(This is a reprint from a post on Gina's website, embodygrace.com, entitled, "No Action Energy" - originally posted May 4th 2012.)

Relaxed and Ready

If you've been to any of our Qigong classes*, you will be familiar with the "wu chi" position - a particular stance we adopt before beginning the exercise set.

It's a posture that creates a feeling of balance, stability and relaxed readiness in the body, and - even without studying Qigong - is a wonderful practice to learn in itself.

What does "wu chi" mean?

In researching the meaning of 'wu chi' (woo chee), I found that in Taoist thought it means, "void" or "emptiness", or the state of emptiness which existed before the creation of the universe. (And interestingly, 'Tai Chi' refers to what was set in motion after Wu Chi was separated into Yin and Yang.)

More for our purposes, according to one Tai Chi website: "Wu Chi translates as No action Energy. The “Wu” - No action - refers to the fact that there is no external physical movement while you are standing in Wu Chi. The “Chi” or energy refers to the fact that the energy is activated even though there is no physical movement. Together Wu Chi refers to the idea that the energy is activated and moving even though there is no physical motion."

Oh, those Chinese and their conundrums.

So, while this is a relaxed state of standing - in fact, upon mastering it, one could stand this way for hours, even theoretically falling asleep if, god forbid, it was necessary - there is an element of action to it. It is an intentional starting point for the movements to follow, and a means of alignment that has health benefits all of its own... especially if used in the practice of 'earthing**'.

The practice is deceptively simple. It is, after all, just standing, right? Yet, it could take months to master... primarily due to the challenge of our 'monkey minds', as well as poor posture developed over years of sitting or standing in a misaligned and unconscious way. And we westerners are not known for our ability to stand still.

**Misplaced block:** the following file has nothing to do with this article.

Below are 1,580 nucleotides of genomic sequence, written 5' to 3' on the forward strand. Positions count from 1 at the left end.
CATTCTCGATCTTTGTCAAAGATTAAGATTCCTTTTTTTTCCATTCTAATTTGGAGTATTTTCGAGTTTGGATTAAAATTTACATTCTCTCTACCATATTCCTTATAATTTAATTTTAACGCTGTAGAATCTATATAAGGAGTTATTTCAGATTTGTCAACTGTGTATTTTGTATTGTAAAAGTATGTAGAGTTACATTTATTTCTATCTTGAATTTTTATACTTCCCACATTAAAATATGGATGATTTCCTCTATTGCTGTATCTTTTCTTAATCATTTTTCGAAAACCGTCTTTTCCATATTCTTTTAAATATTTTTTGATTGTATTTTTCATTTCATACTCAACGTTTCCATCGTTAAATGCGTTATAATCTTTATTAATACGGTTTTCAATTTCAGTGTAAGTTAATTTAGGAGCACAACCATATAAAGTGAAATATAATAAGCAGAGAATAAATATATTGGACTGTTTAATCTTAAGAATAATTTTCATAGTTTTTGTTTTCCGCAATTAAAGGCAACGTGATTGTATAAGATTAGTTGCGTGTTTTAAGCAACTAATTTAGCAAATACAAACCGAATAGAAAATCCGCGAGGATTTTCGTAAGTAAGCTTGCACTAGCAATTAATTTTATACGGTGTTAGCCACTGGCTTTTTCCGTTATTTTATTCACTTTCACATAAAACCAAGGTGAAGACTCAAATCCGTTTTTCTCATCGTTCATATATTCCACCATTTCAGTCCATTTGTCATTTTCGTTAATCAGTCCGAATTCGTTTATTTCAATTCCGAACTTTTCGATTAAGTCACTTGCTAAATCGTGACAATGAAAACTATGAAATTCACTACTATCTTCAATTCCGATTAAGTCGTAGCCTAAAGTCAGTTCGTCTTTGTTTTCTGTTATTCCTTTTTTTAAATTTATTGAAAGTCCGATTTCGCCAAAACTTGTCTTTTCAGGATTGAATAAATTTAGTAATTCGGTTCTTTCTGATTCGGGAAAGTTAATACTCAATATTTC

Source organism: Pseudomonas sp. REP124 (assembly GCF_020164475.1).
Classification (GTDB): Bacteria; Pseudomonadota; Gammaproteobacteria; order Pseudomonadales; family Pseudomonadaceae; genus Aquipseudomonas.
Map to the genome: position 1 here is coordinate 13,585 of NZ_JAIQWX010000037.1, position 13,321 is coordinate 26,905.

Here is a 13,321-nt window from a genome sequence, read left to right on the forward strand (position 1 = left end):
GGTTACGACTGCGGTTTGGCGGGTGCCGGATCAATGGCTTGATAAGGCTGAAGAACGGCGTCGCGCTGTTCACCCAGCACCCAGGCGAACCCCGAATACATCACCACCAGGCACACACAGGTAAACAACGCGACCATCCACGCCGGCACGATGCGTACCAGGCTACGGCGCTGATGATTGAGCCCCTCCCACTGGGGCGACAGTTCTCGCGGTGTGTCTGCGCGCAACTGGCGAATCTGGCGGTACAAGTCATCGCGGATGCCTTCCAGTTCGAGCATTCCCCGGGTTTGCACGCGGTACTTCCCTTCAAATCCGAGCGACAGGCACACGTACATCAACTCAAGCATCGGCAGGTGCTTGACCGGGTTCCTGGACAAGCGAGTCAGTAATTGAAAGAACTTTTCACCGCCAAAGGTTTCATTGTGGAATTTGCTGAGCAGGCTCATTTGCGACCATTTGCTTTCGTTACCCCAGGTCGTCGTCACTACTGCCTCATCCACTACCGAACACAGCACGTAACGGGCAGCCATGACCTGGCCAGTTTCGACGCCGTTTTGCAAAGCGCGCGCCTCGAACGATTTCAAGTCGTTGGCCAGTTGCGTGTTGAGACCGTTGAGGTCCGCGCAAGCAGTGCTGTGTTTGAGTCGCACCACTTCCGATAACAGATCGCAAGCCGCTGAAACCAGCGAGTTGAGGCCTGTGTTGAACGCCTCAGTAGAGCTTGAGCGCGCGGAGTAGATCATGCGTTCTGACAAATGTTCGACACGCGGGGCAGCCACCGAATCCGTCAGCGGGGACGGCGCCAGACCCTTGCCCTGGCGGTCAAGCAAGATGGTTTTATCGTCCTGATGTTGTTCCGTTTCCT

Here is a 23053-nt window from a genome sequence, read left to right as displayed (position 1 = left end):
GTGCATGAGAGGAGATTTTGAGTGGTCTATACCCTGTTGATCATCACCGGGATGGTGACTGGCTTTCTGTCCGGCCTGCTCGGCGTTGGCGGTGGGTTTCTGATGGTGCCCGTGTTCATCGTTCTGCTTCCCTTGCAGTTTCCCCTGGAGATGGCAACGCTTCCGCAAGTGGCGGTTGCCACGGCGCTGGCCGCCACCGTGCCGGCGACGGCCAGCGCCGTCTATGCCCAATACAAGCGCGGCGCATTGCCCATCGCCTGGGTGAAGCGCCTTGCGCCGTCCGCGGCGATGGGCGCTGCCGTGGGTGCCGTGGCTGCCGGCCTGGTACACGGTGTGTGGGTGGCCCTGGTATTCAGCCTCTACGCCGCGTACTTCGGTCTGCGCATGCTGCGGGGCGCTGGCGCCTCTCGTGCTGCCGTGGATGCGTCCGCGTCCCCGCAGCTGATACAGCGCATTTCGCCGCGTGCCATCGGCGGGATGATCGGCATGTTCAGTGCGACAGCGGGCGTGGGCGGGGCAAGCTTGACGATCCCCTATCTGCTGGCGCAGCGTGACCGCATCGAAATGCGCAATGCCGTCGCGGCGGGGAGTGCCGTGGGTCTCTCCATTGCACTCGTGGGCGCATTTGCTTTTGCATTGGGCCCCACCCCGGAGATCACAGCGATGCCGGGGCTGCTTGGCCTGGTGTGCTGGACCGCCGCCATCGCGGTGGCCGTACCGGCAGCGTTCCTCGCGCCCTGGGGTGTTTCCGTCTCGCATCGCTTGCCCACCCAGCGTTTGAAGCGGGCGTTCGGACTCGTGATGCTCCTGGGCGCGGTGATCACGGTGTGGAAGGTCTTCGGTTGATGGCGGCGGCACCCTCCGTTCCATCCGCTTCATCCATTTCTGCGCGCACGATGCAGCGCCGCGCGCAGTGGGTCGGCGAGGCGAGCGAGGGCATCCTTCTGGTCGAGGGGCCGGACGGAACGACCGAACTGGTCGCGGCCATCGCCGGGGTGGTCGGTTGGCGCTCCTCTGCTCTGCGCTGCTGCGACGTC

How to do wu chi.

1) To begin, you need to be conscious of a powerful acupuncture point on the soles of the feet, known as Kidney 1, or "Bubbling Well", or "Gushing Spring". (You can see how these terms allude to an image of a source point). What the Chinese knew and what we are learning now is that this is a well-known point that conductively connects to all of the acupuncture meridians and essentially connects to every nook and cranny of your body.

2) Balance your weight like a tripod. It make take a little shifting of your weight, but ideally, you want to be able to feel equal weight on the heels, the ball of the foot just below the big toe, and the smaller ball under the pinky toe.

3) Relax the knees slightly. Locking out the knees interferes with the ability to feel connection with the ground.

4) Shift the pelvis in order to balance the weight over the Bubbling Well. Imagining your pelvis like a bowl of water balanced on the tripod can be a helpful visual. What you are wanting to feel is sense of comfortable weight down into the feet as well as a relief of tension in lower back. This can make all the difference.

5) Imagine a string pulling your head up from the ceiling. This will give you a more relaxed aligned posture than the usual "Head up! Shoulders back!" approach.

6) Allow your arms to hang gracefully at your sides, hands relaxed, fingers apart.

7) Touch the tongue lightly to the roof of your mouth. This completes an energetic circuit through the cranial/spinal/sacral structure and up the front of the body.

8) Allow your breathing to be gentle, smooth and continuous - flowing in and out through the nose, and filling the belly (to about 70%), rising and falling naturally like a wave.

9) Be mindful of allowing all the joints to be slightly rounded and relaxed. The body should be as free of tension as possible.

10) The more you practice this, try to bring an awareness of being rooted to the ground - the roots going deep as well as wide, with a sense that if a strong wind came, you could bend without being knocked over.

This is a very powerful practice in itself - and you can bring it to many activities and situations: standing in line, cooking, doing dishes.

I also recommend this for times when dealing with difficult situations, like confrontation with people in which we feel tense or reactive. This practice can keep you calm, literally centered, and able to respond from a place of groundedness.  Over time, it becomes an internal experience, one which you can bring to your consciousness even before getting out of bed in the morning, or while sitting at your desk. It is an intentional 'state of emptiness' before action.

I also recommend practicing this barefoot on grass or in sand, as per the idea of 'earthing'... especially first thing on the morning, or as a means of relieving fatigue or overwhelm.